Today we’re talking about grief, how to support people in emotional pain, and what to avoid saying to someone that’s grieving.

When a person is sad and has dealt with a loss of some sort, it can be very painful for them to try to cope with and manage their feelings. It can also be quite difficult for friends, family members, and others around them to know how to show up and support them in this time of grieving. “What can I say? Should I check in on them, or do I just give them their space for a while?”

So often, these individuals feel at such a loss with how to help their loved one who is hurting, they sadly end up doing nothing at all. They don’t show up, they don’t call, and they don’t check in because they are afraid that they might say or do the wrong thing. It’s not that they don’t care about this person who is in tremendous emotional pain, but they don’t want to say something to this sensitive individual who is already hurting that might only make things worse.

What’s important to know is that there’s no “right thing” to say, and there are no magic words you can recite that will help take this person’s pain away. You don’t have to bring them any advice or wise words, and you don’t need to have any answers for them. You just need to show up with love, a listening ear, and an open heart. When a person that is hurting can feel seen and held where they are, as they are, they can feel safe and supported enough to take the steps forward (when they are ready) to heal on their own timeline.

Today, I want to talk about some of the things that are helpful to say to someone who is dealing with grief, but even more importantly, what things are not at all helpful to say. Sometimes we don’t realize that the words we say in an attempt to comfort someone we care about are actually causing more pain, because they were said to us at some point and just feel like the “norm.”

Remember, there is a world of grievers out there. We are all going through so much right now, and I guarantee you that if you haven’t already, you’re going to encounter someone who is dealing with grief. Let’s all take the initiative to sharpen our skills and learn how we can be there for others who are in emotional pain by giving them the dignity to feel what they feel without judgment or criticism.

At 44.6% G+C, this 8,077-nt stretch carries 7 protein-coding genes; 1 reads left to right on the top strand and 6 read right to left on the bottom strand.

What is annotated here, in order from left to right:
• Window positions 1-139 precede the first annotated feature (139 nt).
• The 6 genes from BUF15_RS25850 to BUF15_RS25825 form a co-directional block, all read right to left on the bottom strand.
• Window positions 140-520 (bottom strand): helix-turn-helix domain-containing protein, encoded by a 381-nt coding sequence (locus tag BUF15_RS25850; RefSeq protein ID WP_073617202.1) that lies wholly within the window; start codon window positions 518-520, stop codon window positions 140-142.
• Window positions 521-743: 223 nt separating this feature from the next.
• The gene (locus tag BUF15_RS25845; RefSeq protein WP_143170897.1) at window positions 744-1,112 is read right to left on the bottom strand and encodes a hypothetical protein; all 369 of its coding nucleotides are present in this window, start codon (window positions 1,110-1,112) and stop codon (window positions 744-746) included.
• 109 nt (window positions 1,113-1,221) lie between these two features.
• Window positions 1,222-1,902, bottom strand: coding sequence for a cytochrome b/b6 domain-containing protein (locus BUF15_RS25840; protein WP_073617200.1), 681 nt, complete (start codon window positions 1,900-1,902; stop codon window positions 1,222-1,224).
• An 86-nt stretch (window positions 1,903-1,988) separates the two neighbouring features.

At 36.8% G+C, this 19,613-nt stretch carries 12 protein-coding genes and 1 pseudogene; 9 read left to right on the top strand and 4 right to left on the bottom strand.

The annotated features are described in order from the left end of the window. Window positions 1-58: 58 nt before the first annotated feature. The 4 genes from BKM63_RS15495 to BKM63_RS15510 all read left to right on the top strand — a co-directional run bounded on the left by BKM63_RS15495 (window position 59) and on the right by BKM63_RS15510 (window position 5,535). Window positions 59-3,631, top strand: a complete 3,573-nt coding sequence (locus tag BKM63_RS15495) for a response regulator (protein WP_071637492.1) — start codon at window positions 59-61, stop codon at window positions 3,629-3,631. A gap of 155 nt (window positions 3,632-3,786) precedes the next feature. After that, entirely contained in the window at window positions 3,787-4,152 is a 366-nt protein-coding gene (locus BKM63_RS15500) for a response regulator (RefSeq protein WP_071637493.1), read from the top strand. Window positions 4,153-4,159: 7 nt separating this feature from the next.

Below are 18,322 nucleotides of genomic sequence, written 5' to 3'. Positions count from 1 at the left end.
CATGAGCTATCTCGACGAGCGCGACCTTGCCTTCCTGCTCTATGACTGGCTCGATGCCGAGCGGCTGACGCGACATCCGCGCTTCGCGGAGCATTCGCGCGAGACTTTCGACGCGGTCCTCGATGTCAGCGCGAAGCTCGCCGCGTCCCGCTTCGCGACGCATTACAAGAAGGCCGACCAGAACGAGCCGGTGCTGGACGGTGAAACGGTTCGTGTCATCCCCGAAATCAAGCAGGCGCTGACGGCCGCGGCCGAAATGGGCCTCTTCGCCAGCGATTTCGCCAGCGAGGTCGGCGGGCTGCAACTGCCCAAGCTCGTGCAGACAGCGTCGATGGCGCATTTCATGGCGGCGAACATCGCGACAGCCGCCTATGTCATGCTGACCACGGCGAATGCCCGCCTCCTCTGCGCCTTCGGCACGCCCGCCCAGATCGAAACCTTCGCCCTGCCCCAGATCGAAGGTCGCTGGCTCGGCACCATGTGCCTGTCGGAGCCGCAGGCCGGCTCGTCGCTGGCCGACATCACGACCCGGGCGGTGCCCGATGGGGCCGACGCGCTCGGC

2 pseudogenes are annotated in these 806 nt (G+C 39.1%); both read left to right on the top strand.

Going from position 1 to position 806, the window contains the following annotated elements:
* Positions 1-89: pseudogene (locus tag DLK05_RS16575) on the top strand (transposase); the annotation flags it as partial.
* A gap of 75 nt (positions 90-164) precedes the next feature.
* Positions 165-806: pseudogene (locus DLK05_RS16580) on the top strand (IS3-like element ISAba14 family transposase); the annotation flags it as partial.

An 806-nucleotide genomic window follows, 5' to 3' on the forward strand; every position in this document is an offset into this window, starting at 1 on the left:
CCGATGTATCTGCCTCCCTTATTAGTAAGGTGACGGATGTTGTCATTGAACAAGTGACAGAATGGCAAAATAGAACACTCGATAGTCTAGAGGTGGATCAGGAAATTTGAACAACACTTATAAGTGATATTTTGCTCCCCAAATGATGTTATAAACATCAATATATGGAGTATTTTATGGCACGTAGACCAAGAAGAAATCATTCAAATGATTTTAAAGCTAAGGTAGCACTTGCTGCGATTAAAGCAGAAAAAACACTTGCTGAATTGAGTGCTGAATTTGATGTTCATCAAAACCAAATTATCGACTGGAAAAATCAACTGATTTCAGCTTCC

With just a little extra effort, we can create a sympathetic and reassuring environment so that those who are grieving can feel safe enough to express their pain, process their feelings, and begin to heal the devastation, fear, and confusion that they are going through.

“The worst thing you can say to someone who is sad or hurting is, “I know how you feel. I went through the same thing.” A similar experience does not necessarily create a similar feeling. Feelings are created from within. They are a product of who we are, where we’ve been, what we’ve done, who raised us, what we experienced. There are so many things that go into our feelings, and everyone’s feelings are unique, even in the same situation.” – Paula Shaw

About Paula:

Image of Paula Shaw - Change It Up Radio with Paula Shaw - Episode 155: New Year, New You...Lighten Up! - Paula Shaw Counseling

Paula Shaw was Certified by the Grief Recovery Institute’s Program through Loyola Marymount Univesity as a Grief Recovery Specialist. She has been helping grieving people for over 28 years, using mind/body techniques to guide them through the discomfort of change and challenge, eliminating stress, depression, anxiety, weight gain, relationship distress, career challenges, a lack of energy, and self-destructive, addictive behavior.

These tools bypass the conscious mind–which is often rendered useless when emotions overwhelm us–and they work directly with the subconscious mind to shift problematic thinking, feelings, and behaviors that can result. Through these methods, it is possible to feel a sense of power and control in your life in a very short time.

Paula helps individuals regain successful lives by quickly identifying and eliminating self-sabotaging behavior and limiting beliefs by uncovering and addressing their core issues. Working with a wide variety of healing modalities, she provides her clients with the most effective processes for their specific needs. Because every person has unique challenges, this customized approach is critical to their success.

Paula is also the author of Chakras, the Magnificent Seven, which is a primer to the Chakra System and how to use it for greater health and healing, Grief… When Will This Pain Ever End?, which looks at loss and grief and provides practical, simple articles, processes, and exercises to help a grieving person move through their pain and back into joyful living, and her latest book, Saying The Right Thing When You Don’t Know What To Say, which is a guide to navigating difficult conversations that provides five steps to creating helpful, healing conversations.

If you are experiencing issues that feel overwhelming and you think that you might need help to overcome them, Paula offers a complimentary 20-minute consult that you can book on her website, or contact her at (858)-480-9234.

“Pressure is not what helps people heal, it just makes them feel more defective. And that’s the problem. When somebody is having difficulty moving on, they feel defective. They feel like, “Something’s wrong with me. Everybody else seems to get over things. But here I am, still crying, still hurting about this loss ten months later.” You’re not defective. You’re just going through your process – what’s been created in you, through the life experiences that you have had. Don’t let anybody tell you “time’s up.” You do what you need to do for you.” – Paula Shaw

Check out the video of this episode below:


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